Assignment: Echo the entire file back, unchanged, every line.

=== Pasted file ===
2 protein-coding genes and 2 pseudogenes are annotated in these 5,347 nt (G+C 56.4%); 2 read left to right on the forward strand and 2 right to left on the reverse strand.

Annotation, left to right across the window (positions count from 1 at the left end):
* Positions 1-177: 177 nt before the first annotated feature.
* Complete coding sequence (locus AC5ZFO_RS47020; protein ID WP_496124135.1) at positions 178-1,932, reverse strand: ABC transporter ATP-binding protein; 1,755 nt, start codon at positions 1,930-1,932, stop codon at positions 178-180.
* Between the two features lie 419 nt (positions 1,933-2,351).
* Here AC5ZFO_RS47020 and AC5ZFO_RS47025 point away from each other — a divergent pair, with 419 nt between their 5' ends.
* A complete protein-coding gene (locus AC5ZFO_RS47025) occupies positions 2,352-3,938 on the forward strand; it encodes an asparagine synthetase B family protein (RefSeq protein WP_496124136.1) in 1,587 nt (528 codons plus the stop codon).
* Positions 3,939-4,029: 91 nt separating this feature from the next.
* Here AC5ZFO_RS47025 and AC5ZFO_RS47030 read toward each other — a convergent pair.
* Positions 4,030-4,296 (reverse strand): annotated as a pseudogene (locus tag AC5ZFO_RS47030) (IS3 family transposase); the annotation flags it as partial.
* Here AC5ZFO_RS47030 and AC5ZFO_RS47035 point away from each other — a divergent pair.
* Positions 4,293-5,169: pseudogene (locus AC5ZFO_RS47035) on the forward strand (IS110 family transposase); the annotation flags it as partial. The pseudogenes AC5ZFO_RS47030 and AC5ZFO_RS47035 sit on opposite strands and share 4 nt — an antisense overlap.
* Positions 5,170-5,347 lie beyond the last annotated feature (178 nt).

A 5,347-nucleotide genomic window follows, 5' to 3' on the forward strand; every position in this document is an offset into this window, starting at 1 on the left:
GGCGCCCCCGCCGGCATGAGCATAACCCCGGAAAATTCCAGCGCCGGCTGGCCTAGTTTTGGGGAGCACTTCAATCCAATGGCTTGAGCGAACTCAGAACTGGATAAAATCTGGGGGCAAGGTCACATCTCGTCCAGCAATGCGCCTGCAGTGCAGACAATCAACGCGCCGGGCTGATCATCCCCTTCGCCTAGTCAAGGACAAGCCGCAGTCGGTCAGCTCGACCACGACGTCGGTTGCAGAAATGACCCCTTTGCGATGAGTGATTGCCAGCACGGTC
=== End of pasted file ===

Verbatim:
2 protein-coding genes and 2 pseudogenes are annotated in these 5,347 nt (G+C 56.4%); 2 read left to right on the forward strand and 2 right to left on the reverse strand.

Annotation, left to right across the window (positions count from 1 at the left end):
* Positions 1-177: 177 nt before the first annotated feature.
* Complete coding sequence (locus AC5ZFO_RS47020; protein ID WP_496124135.1) at positions 178-1,932, reverse strand: ABC transporter ATP-binding protein; 1,755 nt, start codon at positions 1,930-1,932, stop codon at positions 178-180.
* Between the two features lie 419 nt (positions 1,933-2,351).
* Here AC5ZFO_RS47020 and AC5ZFO_RS47025 point away from each other — a divergent pair, with 419 nt between their 5' ends.
* A complete protein-coding gene (locus AC5ZFO_RS47025) occupies positions 2,352-3,938 on the forward strand; it encodes an asparagine synthetase B family protein (RefSeq protein WP_496124136.1) in 1,587 nt (528 codons plus the stop codon).
* Positions 3,939-4,029: 91 nt separating this feature from the next.
* Here AC5ZFO_RS47025 and AC5ZFO_RS47030 read toward each other — a convergent pair.
* Positions 4,030-4,296 (reverse strand): annotated as a pseudogene (locus tag AC5ZFO_RS47030) (IS3 family transposase); the annotation flags it as partial.
* Here AC5ZFO_RS47030 and AC5ZFO_RS47035 point away from each other — a divergent pair.
* Positions 4,293-5,169: pseudogene (locus AC5ZFO_RS47035) on the forward strand (IS110 family transposase); the annotation flags it as partial. The pseudogenes AC5ZFO_RS47030 and AC5ZFO_RS47035 sit on opposite strands and share 4 nt — an antisense overlap.
* Positions 5,170-5,347 lie beyond the last annotated feature (178 nt).

A 5,347-nucleotide genomic window follows, 5' to 3' on the forward strand; every position in this document is an offset into this window, starting at 1 on the left:
GGCGCCCCCGCCGGCATGAGCATAACCCCGGAAAATTCCAGCGCCGGCTGGCCTAGTTTTGGGGAGCACTTCAATCCAATGGCTTGAGCGAACTCAGAACTGGATAAAATCTGGGGGCAAGGTCACATCTCGTCCAGCAATGCGCCTGCAGTGCAGACAATCAACGCGCCGGGCTGATCATCCCCTTCGCCTAGTCAAGGACAAGCCGCAGTCGGTCAGCTCGACCACGACGTCGGTTGCAGAAATGACCCCTTTGCGATGAGTGATTGCCAGCACGGTC